Both sprouts and microgreens are consumed raw and both are densely nutritious and low in calories. Microgreens are grown under light (sunlight or artificial) and have chlorophyll. Sprouts are grown in the dark.

Microgreens are generally older than sprouts, have developed stronger flavors, but remain more tender because the roots are not consumed.

Microgreens have been well studied and are generally much more nutrient-rich at the microgreens growth stage, than the mature plant stage. Sprouts, too, are nutritional powerhouses.

For many seeds and nuts, the sprouting process increases nutrient levels. In some cases, sprouting can make some seeds that you normally could not consume raw, edible. For example, you can sprout lentils (soaking and rinsing until just a tiny root emerges—no stem) which allows you to eat them raw without cooking. They are delicious. Lentil microgreens are not so delicious.

Sprouts and Foodborne Illness

The method of growing sprouts in water in the dark can lead to unintended and dangerous consequences.

Most food poisoning in the USA is a of poor handling. Raw meat, dirty water, and poor sanitation, cause the lion’s share of food poisoning.

If you look at a seed under a microscope, you’ll see that the surface a seed is textured and bumpy.

Seeds come from plants. Though some plants may be grown indoors, plants grown for seeds are grown outdoors in the elements. Seeds, like everything else in our world, is covered in bacteria.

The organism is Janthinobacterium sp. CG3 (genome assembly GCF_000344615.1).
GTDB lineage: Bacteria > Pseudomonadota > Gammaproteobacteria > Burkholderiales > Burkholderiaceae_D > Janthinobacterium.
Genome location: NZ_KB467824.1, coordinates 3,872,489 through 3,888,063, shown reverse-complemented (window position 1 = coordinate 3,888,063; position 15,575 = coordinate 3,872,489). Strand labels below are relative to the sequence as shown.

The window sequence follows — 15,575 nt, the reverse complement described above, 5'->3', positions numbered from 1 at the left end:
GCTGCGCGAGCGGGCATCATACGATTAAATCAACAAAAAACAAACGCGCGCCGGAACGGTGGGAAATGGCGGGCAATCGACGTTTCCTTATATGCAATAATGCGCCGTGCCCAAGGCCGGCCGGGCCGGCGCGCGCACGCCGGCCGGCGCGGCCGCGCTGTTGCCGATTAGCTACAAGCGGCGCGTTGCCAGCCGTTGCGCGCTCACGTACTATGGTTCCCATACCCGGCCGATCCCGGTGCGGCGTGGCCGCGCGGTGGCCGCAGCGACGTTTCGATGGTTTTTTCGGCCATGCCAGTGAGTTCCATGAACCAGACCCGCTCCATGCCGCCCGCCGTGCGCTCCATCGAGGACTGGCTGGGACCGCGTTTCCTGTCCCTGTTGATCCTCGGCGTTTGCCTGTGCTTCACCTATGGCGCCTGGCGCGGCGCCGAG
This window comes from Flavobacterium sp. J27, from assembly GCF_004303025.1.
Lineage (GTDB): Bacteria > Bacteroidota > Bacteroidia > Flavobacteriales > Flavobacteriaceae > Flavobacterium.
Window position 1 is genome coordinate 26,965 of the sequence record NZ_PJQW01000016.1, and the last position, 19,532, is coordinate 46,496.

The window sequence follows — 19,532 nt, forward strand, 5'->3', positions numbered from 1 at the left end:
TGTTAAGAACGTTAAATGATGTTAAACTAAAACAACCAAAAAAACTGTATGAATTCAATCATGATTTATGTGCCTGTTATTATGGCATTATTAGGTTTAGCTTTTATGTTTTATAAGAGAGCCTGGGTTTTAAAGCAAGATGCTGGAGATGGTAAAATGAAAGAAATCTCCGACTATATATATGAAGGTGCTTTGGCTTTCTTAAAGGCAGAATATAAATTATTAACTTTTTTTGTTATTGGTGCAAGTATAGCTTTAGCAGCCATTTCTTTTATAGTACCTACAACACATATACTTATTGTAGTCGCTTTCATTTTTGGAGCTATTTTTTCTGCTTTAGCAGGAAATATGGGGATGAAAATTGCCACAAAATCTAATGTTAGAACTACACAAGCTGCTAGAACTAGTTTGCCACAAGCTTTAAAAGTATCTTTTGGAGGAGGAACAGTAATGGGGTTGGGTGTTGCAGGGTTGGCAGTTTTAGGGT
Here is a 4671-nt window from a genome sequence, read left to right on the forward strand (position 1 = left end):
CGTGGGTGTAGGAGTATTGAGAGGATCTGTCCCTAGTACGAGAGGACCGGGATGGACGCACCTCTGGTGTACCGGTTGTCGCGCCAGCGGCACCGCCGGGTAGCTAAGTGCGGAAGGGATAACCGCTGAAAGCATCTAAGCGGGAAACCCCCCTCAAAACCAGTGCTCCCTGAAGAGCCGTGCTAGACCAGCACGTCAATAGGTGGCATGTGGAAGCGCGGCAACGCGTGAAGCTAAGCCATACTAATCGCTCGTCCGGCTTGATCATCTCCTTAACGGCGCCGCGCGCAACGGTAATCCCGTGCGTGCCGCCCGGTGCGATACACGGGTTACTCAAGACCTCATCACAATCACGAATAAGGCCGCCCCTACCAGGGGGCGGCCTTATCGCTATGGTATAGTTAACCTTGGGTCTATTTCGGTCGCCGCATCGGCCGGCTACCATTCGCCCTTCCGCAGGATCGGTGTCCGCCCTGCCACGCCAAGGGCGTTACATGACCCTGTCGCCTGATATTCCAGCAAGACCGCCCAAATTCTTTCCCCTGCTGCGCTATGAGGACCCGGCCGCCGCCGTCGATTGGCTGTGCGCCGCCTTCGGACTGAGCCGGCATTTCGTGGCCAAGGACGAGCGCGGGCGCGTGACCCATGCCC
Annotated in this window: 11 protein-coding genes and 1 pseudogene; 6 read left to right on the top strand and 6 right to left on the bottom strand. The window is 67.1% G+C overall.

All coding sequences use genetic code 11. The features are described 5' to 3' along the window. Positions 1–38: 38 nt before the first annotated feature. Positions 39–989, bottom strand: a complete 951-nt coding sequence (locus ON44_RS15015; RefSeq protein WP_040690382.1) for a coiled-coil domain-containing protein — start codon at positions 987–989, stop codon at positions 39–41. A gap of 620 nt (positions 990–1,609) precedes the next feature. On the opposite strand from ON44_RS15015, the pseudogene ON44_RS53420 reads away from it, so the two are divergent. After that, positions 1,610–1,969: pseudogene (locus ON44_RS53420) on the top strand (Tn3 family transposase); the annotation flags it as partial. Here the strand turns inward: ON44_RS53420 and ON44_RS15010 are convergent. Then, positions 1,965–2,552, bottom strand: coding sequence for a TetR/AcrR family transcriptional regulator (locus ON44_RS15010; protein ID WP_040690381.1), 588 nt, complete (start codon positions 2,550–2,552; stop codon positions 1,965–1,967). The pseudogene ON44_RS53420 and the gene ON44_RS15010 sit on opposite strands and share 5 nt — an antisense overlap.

Seeds may carry bacteria that can cause human illness, such as e coli, salmonella, and listeria. Because of the texture and bumpiness of seeds, those foodborne illness bacteria can evade our efforts to kill them off. While we can try to sanitize the surface of seeds, we cannot sterilize seeds without severely compromising the seed’s ability to grow.

If bacteria that causes foodborne illness is present on seeds for sprouting, they can grow uninhibited during the sprouting process. The warm, moist, dark conditions vital to growing Sprouts is the perfect growing conditions for pathogenic bacteria to grow unchecked. As you are sprouting seeds, you may also be growing bacteria that can make you very sick.